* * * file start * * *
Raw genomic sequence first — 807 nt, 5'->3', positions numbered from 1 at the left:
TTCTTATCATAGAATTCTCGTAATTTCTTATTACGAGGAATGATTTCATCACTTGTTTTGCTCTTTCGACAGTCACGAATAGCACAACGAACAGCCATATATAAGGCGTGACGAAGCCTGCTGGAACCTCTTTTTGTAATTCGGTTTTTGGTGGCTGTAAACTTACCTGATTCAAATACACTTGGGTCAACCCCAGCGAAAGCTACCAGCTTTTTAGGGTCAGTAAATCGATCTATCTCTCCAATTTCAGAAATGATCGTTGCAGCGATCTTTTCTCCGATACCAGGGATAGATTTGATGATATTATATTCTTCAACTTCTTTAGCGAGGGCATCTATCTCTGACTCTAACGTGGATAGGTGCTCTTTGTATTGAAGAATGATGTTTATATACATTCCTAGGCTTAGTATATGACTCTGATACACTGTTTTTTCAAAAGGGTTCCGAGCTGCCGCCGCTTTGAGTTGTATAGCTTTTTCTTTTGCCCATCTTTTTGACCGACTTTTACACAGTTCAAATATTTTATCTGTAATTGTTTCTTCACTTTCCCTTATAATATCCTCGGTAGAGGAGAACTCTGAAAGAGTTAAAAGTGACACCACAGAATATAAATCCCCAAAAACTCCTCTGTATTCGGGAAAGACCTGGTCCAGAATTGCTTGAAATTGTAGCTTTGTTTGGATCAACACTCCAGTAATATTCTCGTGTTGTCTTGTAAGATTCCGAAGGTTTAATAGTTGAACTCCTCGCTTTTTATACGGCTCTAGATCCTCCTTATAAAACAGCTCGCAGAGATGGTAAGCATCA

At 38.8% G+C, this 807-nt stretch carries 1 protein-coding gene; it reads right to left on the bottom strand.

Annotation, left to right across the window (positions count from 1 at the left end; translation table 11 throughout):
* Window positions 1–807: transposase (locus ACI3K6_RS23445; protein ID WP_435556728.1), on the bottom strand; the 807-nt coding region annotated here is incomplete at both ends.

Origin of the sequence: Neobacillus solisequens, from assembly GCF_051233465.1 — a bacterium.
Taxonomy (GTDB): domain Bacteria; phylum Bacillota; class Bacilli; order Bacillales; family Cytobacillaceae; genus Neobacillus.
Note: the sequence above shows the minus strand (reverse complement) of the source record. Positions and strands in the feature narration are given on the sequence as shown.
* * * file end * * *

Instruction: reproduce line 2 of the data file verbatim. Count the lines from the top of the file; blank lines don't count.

TTCTTATCATAGAATTCTCGTAATTTCTTATTACGAGGAATGATTTCATCACTTGTTTTGCTCTTTCGACAGTCACGAATAGCACAACGAACAGCCATATATAAGGCGTGACGAAGCCTGCTGGAACCTCTTTTTGTAATTCGGTTTTTGGTGGCTGTAAACTTACCTGATTCAAATACACTTGGGTCAACCCCAGCGAAAGCTACCAGCTTTTTAGGGTCAGTAAATCGATCTATCTCTCCAATTTCAGAAATGATCGTTGCAGCGATCTTTTCTCCGATACCAGGGATAGATTTGATGATATTATATTCTTCAACTTCTTTAGCGAGGGCATCTATCTCTGACTCTAACGTGGATAGGTGCTCTTTGTATTGAAGAATGATGTTTATATACATTCCTAGGCTTAGTATATGACTCTGATACACTGTTTTTTCAAAAGGGTTCCGAGCTGCCGCCGCTTTGAGTTGTATAGCTTTTTCTTTTGCCCATCTTTTTGACCGACTTTTACACAGTTCAAATATTTTATCTGTAATTGTTTCTTCACTTTCCCTTATAATATCCTCGGTAGAGGAGAACTCTGAAAGAGTTAAAAGTGACACCACAGAATATAAATCCCCAAAAACTCCTCTGTATTCGGGAAAGACCTGGTCCAGAATTGCTTGAAATTGTAGCTTTGTTTGGATCAACACTCCAGTAATATTCTCGTGTTGTCTTGTAAGATTCCGAAGGTTTAATAGTTGAACTCCTCGCTTTTTATACGGCTCTAGATCCTCCTTATAAAACAGCTCGCAGAGATGGTAAGCATCA